“I can’t reconcile the way that the world is jolted by events that are wonderful and terrible, the gorgeous and the tragic. Except that I am beginning to believe that these opposites do not cancel each other out. I see a middle aged woman in the waiting room of the cancer clinic, her arms wrapped around the frail frame of her son. She squeezes him tightly, oblivious to the way he looks down at her sheepishly. He laughs after a minute, a hostage to her impervious love. Joy persists somehow and I soak it in. The horror of cancer has made everything seem like it is painted in bright colors. I think the same thoughts again and again. Life is so beautiful. Life is so hard.”

On Reading Well

Finding the Good Life through Great Books by Karen Swallow Prior

It seemed like every smart person I knew and admired was reading or had read this book, so I gave in and read it, too. This book made me grateful for my liberal arts education, for parents who valued books read on vacation road trips about the portable DVD player. I liked how Prior examined Good Books through the lens of difference virtues (and vices), and it reminded me that I always read fiction better whenever I’m reading it in community! Anyone else feel lost in a fiction book when they don’t have a friend to discuss the plot with? Perhaps that my English minor talking…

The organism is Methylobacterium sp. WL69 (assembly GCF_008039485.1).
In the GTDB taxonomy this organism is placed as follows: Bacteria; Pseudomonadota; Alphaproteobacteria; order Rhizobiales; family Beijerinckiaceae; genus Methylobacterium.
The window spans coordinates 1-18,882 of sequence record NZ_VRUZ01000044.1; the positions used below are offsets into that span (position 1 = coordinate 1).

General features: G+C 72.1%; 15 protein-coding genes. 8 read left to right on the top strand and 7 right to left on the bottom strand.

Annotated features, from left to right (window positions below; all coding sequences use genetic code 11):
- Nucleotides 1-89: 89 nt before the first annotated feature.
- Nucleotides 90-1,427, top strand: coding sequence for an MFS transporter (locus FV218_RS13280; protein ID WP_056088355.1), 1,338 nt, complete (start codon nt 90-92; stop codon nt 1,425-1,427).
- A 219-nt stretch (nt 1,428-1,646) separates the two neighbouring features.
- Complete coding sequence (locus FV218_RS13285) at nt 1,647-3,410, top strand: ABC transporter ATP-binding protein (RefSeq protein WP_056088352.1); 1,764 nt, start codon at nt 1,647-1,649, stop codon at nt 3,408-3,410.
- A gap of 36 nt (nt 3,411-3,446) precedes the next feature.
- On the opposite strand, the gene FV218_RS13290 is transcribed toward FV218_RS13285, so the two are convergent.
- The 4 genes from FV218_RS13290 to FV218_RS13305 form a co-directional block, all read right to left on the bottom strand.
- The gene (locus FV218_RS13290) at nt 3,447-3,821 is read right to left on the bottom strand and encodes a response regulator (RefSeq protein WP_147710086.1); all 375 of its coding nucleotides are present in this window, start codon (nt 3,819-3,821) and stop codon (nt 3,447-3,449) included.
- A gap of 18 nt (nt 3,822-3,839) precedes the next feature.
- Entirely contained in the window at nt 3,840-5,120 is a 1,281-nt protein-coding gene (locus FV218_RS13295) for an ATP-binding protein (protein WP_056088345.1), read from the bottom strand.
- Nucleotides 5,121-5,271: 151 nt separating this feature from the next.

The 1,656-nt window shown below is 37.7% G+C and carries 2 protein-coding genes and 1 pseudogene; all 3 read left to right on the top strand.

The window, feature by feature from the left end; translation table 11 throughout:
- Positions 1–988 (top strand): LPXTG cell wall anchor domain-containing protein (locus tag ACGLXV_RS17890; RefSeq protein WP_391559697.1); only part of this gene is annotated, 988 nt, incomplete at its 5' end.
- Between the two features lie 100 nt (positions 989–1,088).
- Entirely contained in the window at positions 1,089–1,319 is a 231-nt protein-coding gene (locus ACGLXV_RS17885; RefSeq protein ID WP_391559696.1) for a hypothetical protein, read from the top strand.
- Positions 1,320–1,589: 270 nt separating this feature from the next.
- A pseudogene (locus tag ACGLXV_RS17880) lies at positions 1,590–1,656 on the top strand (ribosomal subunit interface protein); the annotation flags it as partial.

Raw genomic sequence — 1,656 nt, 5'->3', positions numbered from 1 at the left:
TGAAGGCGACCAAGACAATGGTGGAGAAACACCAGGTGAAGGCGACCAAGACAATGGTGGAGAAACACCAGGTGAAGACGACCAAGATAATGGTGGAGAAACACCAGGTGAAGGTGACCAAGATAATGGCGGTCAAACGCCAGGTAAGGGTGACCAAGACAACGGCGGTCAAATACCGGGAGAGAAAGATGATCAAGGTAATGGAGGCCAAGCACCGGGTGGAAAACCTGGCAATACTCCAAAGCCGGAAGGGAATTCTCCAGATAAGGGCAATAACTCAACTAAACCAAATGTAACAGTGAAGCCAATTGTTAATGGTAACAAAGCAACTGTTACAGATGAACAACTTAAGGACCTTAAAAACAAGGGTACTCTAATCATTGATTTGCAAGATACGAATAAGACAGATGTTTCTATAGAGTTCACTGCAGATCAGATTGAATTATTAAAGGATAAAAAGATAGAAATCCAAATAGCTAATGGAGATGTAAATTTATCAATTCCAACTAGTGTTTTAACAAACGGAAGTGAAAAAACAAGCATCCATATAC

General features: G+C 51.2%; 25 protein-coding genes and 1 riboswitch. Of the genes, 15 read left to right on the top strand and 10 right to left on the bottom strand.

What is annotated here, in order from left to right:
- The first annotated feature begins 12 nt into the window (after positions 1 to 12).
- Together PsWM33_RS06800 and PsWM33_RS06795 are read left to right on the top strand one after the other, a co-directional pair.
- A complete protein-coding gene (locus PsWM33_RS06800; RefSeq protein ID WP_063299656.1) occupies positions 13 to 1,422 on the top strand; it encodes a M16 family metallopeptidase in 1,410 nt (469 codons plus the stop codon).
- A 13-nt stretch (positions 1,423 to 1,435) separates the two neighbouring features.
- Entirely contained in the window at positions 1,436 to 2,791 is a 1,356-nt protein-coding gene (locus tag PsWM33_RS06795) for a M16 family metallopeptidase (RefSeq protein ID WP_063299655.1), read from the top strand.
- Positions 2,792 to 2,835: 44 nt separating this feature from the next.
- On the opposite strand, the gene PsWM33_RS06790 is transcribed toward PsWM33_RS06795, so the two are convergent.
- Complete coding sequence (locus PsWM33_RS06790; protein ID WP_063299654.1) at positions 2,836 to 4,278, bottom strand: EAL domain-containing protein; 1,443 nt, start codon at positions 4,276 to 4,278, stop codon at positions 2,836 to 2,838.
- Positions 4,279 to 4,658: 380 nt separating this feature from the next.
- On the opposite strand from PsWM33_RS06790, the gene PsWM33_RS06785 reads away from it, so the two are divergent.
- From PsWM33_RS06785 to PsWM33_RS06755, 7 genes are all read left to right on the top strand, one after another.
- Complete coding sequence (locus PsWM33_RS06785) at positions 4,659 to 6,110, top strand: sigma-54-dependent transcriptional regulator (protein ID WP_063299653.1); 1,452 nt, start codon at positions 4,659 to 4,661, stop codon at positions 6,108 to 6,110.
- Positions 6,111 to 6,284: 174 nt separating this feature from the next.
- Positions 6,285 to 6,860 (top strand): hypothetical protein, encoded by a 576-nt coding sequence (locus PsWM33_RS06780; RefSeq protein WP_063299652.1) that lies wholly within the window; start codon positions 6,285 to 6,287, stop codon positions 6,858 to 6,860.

“Just as water, over a long period of time, reshapes the land through which it runs, so too we are formed by the habit of reading good books well.”

The Tech-Wise Family

Everyday Steps for Putting Technology in Its Proper Place by Andy Crouch

Don’t read this book unless you want to have your socks rocked! I kid, but Andy gives a compelling, humble, and challenging argument in this book about the proper place of technology and how it can be used to encourage or destroy the cause of human flourishing. This quote really summarizes it well:

“We only get one life to live. Wouldn’t it be better spent enjoying and serving the world God made rather than a glowing screen?”

Practically, I have loved following a Crouch family practice of eating my dinner by candlelight each night, something I started after reading about his family’s habit of slowing down and honoring the dinner time and dinner table. I had to chuckle when a coworker told me with a great undercurrent of skepticism that his dad gave him this book, but he hadn’t (or maybe didn’t want to) read it. If you are nervous this book is going to compel you or make you uncomfortable, then you need to read this book. Crouch does not and will not shame you, but he will not let you off the hook, either. I was really influenced to at least consider how my habits have formed and why they have formed, and how new habits can help create a life where I can flourish and my community can flourish, too. The best time to start is now!